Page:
so that we may no longer be children, tossed to and fro by the waves and carried about by every wind of doctrine, by human cunning, by craftiness in deceitful schemes.
In other words, beware of the drift (carried by the shifting winds of whatever people are approving of and the powerful waves and subtle currents of Satan’s schemes.)
peer pressure, personal desire, cultural influence (‘keeping up’ is really ‘falling behind’)
Going with the flow results in a immature version of you.
But God calls us “upstream.” (discipleship)
Rather, speaking the truth in love, we are to grow up in every way into him who is the head, into Christ,
Those verses conclude a thought that begins in 4:1. It is a hinge-point in the letter. The first three chapters are all about what is true of us in Christ. Here, Paul begins to show us what it looks like in life. (upstream discipleship)
I therefore, a prisoner for the Lord, urge you to walk in a manner worthy of the calling to which you have been called, with all humility and gentleness, with patience, bearing with one another in love, eager to maintain the unity of the Spirit in the bond of peace.
Paul knew who he was: “I… a prisoner for the Lord” (statement of identity).
Living “for the Lord” was the defining mark of his life. All else could be stripped from him, but not that.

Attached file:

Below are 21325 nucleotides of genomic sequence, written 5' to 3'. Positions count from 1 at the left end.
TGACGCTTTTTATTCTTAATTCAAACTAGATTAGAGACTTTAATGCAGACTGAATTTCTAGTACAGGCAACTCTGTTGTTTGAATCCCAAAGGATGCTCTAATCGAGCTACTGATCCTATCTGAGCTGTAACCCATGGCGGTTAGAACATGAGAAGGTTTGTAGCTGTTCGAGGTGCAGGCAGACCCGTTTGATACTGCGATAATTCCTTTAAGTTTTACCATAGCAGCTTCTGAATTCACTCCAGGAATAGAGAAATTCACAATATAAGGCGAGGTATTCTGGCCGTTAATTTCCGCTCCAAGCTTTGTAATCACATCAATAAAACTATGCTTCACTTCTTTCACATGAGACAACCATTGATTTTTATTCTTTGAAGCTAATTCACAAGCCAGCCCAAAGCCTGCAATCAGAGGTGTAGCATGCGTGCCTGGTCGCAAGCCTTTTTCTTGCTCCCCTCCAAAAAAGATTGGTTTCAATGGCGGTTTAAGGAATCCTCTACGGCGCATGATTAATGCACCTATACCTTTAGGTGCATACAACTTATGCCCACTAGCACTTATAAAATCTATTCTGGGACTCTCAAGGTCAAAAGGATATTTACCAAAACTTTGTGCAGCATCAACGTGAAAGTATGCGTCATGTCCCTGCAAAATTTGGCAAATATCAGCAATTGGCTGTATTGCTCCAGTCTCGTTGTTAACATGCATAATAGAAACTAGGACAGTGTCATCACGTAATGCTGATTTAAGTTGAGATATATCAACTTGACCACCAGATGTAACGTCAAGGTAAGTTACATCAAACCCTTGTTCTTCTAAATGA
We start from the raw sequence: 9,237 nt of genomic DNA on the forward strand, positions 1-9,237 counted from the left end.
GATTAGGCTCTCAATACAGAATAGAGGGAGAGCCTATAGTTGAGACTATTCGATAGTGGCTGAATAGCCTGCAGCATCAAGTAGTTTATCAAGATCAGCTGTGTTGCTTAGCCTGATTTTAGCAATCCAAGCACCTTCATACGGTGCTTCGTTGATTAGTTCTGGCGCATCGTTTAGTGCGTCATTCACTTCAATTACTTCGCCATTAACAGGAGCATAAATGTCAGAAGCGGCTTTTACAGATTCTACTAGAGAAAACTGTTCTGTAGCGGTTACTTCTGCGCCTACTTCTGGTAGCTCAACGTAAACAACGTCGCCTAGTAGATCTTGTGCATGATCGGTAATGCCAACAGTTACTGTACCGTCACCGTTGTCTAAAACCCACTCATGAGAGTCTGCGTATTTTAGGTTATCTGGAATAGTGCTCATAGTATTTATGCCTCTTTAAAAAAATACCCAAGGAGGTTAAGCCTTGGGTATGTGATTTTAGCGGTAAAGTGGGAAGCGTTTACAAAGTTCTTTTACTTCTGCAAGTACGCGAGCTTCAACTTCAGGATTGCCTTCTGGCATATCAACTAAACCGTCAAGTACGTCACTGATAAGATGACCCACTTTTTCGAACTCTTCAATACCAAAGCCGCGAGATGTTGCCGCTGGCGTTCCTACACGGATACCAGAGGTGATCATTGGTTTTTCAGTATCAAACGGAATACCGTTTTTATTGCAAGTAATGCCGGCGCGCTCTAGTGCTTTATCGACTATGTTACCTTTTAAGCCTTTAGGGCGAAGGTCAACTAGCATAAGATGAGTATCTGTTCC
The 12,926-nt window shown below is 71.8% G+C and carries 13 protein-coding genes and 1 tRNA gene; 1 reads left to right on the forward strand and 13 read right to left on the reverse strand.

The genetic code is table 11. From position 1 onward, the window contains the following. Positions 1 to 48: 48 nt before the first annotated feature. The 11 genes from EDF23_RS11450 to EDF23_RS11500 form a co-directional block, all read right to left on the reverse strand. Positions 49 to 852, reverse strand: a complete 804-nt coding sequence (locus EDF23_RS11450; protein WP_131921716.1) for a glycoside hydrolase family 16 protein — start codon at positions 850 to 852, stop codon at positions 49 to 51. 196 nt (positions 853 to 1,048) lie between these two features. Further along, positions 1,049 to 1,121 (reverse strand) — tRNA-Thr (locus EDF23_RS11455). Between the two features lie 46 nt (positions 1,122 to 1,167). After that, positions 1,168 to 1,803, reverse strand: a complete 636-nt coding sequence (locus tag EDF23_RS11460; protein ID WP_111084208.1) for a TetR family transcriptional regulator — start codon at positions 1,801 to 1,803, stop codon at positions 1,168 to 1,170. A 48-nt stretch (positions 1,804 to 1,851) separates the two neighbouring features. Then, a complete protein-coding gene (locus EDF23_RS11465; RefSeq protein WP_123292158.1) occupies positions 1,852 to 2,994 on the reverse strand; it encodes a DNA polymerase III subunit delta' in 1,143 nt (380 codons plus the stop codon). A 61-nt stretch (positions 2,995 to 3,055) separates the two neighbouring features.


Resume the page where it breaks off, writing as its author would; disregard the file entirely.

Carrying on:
He urges Christians to “walk in a manner worthy of the calling” - Let God’s call define your life. This isn’t so much to live in a way deserving of what he has done for you, but rather live out what he calls you to.
You’ve got to know who you are (otherwise you’ll drift)
student for the Lord, mom/dad for the Lord, employee for the Lord, retired for the Lord (I am first and foremost a follower of Jesus)
What kind of person is the Lord calling me to be this week?
Notice that you can’t live for the Lord without living for the church—relating to one another in ways that are counter culture.
humility and gentleness (Christlike, but not culturally esteemed)
patience (long fuse) and bearing w/one another in love (“tolerate each other’s foibles and peccadilloes”
Identity: I am for Christ and for the church family—even when it is costly, even if no one else is, even if my appearance takes a hit.
Marek Bush -In January of this year, HS Sophomore state champion wrestler in a wrestling match with a rival. Found himself outmatched until his opponent was severely injured. When the injured opponent decided to return and finish the match, Marek told his his coach “I got this.” It would have been an easy win, at that point. Instead, he laid down and forfeited a match that was his to win. He thought it made him look like a “weakling,” but he did it anyway because “winning isn’t everything.” The ref said: “State championships come and go, but that--you can’t take that away from a kid.”
Being a Christian is about being God’s person at the deepest level of yourself—in such a way that it defines in every situation and cannot be taken away from you. Let God’s call define your life.
One more thing that is important to note: Paul’s appeal in these verses follows three chapters of telling what Christ has done for us. It is not our worthy-walking that makes us right with God; it is the grace of God in the death and resurrection of Jesus that makes worthy-walking possible. So, if you are not a Christian, it starts with being baptized into Christ, being born again, becoming a new creation.